This project is about computing using single throw (ST) normally open relays. The initial purpose of the project is to collect ideas about ST computing circuits and show working prototypes of small examples. Eventually I hope to make an ST relay computer using either homemade relays or reed relays.
Why ST relays? There are two reasons. Firstly because they are easier to make (in my experience). In the course of working on another project that uses homemade ST relays I attempted to make both ST and double throw (DT) relays. I found that because a normally open ST relay only has a single set of contacts, there are fewer design constraints. In a DT relay there is a need to trade off the force required to close the normally open contacts with the force required to make a good low resistance contact at the normally closed contacts.
Secondly an ST relay computer has the potential for operating at a few hundred Hz. Most reed relays are ST and switch in 1ms or less.
This video shows a full adder made using 4 DPST reed relays and 1 SPST reed relay. All combinations of inputs are cycled through.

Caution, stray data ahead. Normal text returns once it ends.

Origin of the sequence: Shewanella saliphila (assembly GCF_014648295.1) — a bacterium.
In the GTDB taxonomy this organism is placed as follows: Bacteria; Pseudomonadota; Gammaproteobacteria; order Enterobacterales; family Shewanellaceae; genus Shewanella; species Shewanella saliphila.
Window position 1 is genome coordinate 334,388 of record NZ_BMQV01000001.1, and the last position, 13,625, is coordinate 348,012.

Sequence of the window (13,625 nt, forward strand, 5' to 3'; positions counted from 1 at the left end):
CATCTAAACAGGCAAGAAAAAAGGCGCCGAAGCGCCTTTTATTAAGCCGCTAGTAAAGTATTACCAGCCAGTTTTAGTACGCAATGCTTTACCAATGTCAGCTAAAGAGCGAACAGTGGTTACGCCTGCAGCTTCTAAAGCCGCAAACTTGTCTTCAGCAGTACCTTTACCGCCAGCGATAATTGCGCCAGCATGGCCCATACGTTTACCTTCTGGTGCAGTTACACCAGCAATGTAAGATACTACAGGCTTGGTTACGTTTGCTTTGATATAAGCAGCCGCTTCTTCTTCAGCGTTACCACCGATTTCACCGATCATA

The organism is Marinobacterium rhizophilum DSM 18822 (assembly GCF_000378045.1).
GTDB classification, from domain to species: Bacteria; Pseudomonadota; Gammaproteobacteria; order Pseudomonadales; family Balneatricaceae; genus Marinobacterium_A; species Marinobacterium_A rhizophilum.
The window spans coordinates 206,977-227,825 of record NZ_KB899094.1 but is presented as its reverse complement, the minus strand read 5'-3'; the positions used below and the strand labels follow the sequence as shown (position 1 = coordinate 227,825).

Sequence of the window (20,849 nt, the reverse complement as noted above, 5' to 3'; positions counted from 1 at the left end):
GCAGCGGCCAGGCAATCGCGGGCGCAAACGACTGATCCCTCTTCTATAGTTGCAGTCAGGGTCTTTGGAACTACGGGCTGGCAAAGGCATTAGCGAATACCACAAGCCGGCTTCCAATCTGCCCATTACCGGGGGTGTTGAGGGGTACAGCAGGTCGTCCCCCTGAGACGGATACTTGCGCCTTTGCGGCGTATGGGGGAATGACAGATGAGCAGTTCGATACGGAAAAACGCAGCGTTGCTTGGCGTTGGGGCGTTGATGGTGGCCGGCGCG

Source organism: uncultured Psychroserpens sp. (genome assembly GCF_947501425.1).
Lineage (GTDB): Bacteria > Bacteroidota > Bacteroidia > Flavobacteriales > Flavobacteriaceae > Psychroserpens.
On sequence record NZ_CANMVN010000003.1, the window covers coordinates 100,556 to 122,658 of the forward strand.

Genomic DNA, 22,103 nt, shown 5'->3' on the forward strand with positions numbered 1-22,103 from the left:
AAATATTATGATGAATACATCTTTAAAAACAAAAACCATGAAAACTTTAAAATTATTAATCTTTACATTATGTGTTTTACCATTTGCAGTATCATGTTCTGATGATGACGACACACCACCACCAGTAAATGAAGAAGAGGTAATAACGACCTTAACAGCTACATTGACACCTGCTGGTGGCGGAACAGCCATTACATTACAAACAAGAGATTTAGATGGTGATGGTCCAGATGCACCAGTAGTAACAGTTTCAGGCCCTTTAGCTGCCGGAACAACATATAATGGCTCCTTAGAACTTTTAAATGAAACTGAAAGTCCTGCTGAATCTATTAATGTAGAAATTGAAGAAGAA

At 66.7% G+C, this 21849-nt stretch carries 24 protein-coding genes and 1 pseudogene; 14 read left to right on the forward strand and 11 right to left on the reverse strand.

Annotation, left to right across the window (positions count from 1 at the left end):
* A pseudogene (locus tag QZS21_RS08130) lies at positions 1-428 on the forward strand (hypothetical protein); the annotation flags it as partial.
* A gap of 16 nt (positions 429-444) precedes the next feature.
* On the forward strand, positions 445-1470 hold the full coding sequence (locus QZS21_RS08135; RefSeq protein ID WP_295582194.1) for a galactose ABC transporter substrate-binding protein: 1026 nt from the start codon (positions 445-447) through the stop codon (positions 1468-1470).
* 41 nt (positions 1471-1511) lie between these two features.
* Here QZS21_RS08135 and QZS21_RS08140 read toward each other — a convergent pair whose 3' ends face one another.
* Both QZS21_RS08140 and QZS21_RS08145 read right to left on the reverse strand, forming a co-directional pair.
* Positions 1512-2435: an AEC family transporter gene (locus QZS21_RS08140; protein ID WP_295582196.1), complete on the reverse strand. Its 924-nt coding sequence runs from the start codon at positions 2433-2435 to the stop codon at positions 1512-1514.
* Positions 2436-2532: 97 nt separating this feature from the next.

Below is a truth table and the circuit diagram followed by an explanation [explanation added following discussion in comments]:
The rectangles labelled with upper case letters represent relay coils. The corresponding contacts are represented using lower case letters. The unlabelled rectangles represent resistors, where the resistance is equal to the resistance of a relay coil. All of the relays used have a coil activation voltage of 5V.
All inputs and outputs use the same convention to represent binary digits 1 and 0: 5V represents 1, and no connection represents 0.
D and E are used to implement XOR gates. Relay coil D will activate if either a is closed, or b is closed, but not if both are closed. Similarly coil E will activate if either c is closed or d is closed but not both. Contact e can therefore be used to obtain a XOR b XOR c, i.e. the sum of the inputs.
Because relays A, B, C and D are double pole, the second set of contacts in each can be used to implement the carry function - the ladder arrangement in the bottom right of the circuit diagram.